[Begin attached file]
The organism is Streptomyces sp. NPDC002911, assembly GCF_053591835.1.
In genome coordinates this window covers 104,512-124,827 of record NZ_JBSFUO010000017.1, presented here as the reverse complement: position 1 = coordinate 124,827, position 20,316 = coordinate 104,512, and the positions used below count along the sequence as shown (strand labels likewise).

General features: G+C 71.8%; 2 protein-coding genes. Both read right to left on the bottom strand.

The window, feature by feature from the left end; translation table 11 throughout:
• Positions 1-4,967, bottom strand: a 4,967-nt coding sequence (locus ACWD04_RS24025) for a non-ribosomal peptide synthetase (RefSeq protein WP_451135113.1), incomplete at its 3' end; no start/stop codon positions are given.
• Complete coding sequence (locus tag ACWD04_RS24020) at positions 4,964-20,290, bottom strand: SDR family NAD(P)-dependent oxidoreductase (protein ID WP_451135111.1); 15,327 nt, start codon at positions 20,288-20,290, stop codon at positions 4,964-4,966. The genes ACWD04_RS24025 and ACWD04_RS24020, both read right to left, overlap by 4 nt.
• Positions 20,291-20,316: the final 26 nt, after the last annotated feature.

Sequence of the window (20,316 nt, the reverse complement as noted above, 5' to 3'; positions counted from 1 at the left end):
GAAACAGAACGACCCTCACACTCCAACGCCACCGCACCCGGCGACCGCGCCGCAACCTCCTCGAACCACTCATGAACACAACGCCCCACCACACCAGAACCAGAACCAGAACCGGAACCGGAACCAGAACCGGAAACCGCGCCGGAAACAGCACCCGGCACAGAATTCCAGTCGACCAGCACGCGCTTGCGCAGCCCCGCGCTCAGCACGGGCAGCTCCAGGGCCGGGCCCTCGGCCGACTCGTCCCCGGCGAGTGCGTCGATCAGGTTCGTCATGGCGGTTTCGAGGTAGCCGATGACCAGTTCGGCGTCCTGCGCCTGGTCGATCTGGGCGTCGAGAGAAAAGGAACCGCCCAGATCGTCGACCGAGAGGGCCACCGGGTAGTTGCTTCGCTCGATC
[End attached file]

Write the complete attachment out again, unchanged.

The organism is Streptomyces sp. NPDC002911, assembly GCF_053591835.1.
In genome coordinates this window covers 104,512-124,827 of record NZ_JBSFUO010000017.1, presented here as the reverse complement: position 1 = coordinate 124,827, position 20,316 = coordinate 104,512, and the positions used below count along the sequence as shown (strand labels likewise).

General features: G+C 71.8%; 2 protein-coding genes. Both read right to left on the bottom strand.

The window, feature by feature from the left end; translation table 11 throughout:
• Positions 1-4,967, bottom strand: a 4,967-nt coding sequence (locus ACWD04_RS24025) for a non-ribosomal peptide synthetase (RefSeq protein WP_451135113.1), incomplete at its 3' end; no start/stop codon positions are given.
• Complete coding sequence (locus tag ACWD04_RS24020) at positions 4,964-20,290, bottom strand: SDR family NAD(P)-dependent oxidoreductase (protein ID WP_451135111.1); 15,327 nt, start codon at positions 20,288-20,290, stop codon at positions 4,964-4,966. The genes ACWD04_RS24025 and ACWD04_RS24020, both read right to left, overlap by 4 nt.
• Positions 20,291-20,316: the final 26 nt, after the last annotated feature.

Sequence of the window (20,316 nt, the reverse complement as noted above, 5' to 3'; positions counted from 1 at the left end):
GAAACAGAACGACCCTCACACTCCAACGCCACCGCACCCGGCGACCGCGCCGCAACCTCCTCGAACCACTCATGAACACAACGCCCCACCACACCAGAACCAGAACCAGAACCGGAACCGGAACCAGAACCGGAAACCGCGCCGGAAACAGCACCCGGCACAGAATTCCAGTCGACCAGCACGCGCTTGCGCAGCCCCGCGCTCAGCACGGGCAGCTCCAGGGCCGGGCCCTCGGCCGACTCGTCCCCGGCGAGTGCGTCGATCAGGTTCGTCATGGCGGTTTCGAGGTAGCCGATGACCAGTTCGGCGTCCTGCGCCTGGTCGATCTGGGCGTCGAGAGAAAAGGAACCGCCCAGATCGTCGACCGAGAGGGCCACCGGGTAGTTGCTTCGCTCGATC